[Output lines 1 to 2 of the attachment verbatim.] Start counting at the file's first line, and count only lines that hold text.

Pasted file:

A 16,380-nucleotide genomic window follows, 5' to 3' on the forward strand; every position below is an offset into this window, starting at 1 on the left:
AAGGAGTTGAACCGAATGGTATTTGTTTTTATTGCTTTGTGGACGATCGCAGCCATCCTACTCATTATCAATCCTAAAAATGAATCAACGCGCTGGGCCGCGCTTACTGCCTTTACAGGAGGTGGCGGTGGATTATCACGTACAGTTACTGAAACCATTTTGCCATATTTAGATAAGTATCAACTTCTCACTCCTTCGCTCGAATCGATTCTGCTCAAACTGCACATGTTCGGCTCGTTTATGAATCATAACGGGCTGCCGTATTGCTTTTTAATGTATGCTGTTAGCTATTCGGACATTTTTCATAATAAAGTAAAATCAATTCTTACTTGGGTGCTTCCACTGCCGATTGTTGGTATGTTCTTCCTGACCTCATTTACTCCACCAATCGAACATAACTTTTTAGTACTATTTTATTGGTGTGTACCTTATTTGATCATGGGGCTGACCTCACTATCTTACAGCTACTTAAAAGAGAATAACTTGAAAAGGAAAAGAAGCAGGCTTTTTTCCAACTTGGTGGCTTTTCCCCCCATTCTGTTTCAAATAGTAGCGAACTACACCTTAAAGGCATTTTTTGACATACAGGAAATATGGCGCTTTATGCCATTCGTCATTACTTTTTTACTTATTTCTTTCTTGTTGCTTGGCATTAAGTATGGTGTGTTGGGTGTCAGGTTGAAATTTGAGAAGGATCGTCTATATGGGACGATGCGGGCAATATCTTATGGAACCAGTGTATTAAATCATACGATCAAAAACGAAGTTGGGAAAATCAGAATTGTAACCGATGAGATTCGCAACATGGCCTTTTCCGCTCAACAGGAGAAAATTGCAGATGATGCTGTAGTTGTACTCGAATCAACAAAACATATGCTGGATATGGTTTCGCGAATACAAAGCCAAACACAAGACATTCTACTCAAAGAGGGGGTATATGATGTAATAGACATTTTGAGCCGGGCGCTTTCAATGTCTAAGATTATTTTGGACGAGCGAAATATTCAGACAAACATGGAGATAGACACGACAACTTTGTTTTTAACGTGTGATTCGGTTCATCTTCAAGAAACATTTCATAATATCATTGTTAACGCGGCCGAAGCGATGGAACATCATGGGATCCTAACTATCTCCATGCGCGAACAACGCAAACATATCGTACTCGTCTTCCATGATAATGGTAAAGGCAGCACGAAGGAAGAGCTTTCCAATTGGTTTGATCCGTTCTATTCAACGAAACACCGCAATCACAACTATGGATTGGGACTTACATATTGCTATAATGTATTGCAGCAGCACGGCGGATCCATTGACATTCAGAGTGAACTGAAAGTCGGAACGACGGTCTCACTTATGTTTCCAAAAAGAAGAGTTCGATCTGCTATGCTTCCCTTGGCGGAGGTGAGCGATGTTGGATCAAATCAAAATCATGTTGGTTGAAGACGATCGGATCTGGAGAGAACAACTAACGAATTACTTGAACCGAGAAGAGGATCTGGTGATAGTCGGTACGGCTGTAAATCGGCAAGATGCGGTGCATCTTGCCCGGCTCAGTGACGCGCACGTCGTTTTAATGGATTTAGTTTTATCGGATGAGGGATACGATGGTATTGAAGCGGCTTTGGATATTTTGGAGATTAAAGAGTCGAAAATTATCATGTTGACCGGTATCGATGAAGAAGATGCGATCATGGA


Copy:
A 16,380-nucleotide genomic window follows, 5' to 3' on the forward strand; every position below is an offset into this window, starting at 1 on the left:
AAGGAGTTGAACCGAATGGTATTTGTTTTTATTGCTTTGTGGACGATCGCAGCCATCCTACTCATTATCAATCCTAAAAATGAATCAACGCGCTGGGCCGCGCTTACTGCCTTTACAGGAGGTGGCGGTGGATTATCACGTACAGTTACTGAAACCATTTTGCCATATTTAGATAAGTATCAACTTCTCACTCCTTCGCTCGAATCGATTCTGCTCAAACTGCACATGTTCGGCTCGTTTATGAATCATAACGGGCTGCCGTATTGCTTTTTAATGTATGCTGTTAGCTATTCGGACATTTTTCATAATAAAGTAAAATCAATTCTTACTTGGGTGCTTCCACTGCCGATTGTTGGTATGTTCTTCCTGACCTCATTTACTCCACCAATCGAACATAACTTTTTAGTACTATTTTATTGGTGTGTACCTTATTTGATCATGGGGCTGACCTCACTATCTTACAGCTACTTAAAAGAGAATAACTTGAAAAGGAAAAGAAGCAGGCTTTTTTCCAACTTGGTGGCTTTTCCCCCCATTCTGTTTCAAATAGTAGCGAACTACACCTTAAAGGCATTTTTTGACATACAGGAAATATGGCGCTTTATGCCATTCGTCATTACTTTTTTACTTATTTCTTTCTTGTTGCTTGGCATTAAGTATGGTGTGTTGGGTGTCAGGTTGAAATTTGAGAAGGATCGTCTATATGGGACGATGCGGGCAATATCTTATGGAACCAGTGTATTAAATCATACGATCAAAAACGAAGTTGGGAAAATCAGAATTGTAACCGATGAGATTCGCAACATGGCCTTTTCCGCTCAACAGGAGAAAATTGCAGATGATGCTGTAGTTGTACTCGAATCAACAAAACATATGCTGGATATGGTTTCGCGAATACAAAGCCAAACACAAGACATTCTACTCAAAGAGGGGGTATATGATGTAATAGACATTTTGAGCCGGGCGCTTTCAATGTCTAAGATTATTTTGGACGAGCGAAATATTCAGACAAACATGGAGATAGACACGACAACTTTGTTTTTAACGTGTGATTCGGTTCATCTTCAAGAAACATTTCATAATATCATTGTTAACGCGGCCGAAGCGATGGAACATCATGGGATCCTAACTATCTCCATGCGCGAACAACGCAAACATATCGTACTCGTCTTCCATGATAATGGTAAAGGCAGCACGAAGGAAGAGCTTTCCAATTGGTTTGATCCGTTCTATTCAACGAAACACCGCAATCACAACTATGGATTGGGACTTACATATTGCTATAATGTATTGCAGCAGCACGGCGGATCCATTGACATTCAGAGTGAACTGAAAGTCGGAACGACGGTCTCACTTATGTTTCCAAAAAGAAGAGTTCGATCTGCTATGCTTCCCTTGGCGGAGGTGAGCGATGTTGGATCAAATCAAAATCATGTTGGTTGAAGACGATCGGATCTGGAGAGAACAACTAACGAATTACTTGAACCGAGAAGAGGATCTGGTGATAGTCGGTACGGCTGTAAATCGGCAAGATGCGGTGCATCTTGCCCGGCTCAGTGACGCGCACGTCGTTTTAATGGATTTAGTTTTATCGGATGAGGGATACGATGGTATTGAAGCGGCTTTGGATATTTTGGAGATTAAAGAGTCGAAAATTATCATGTTGACCGGTATCGATGAAGAAGATGCGATCATGGA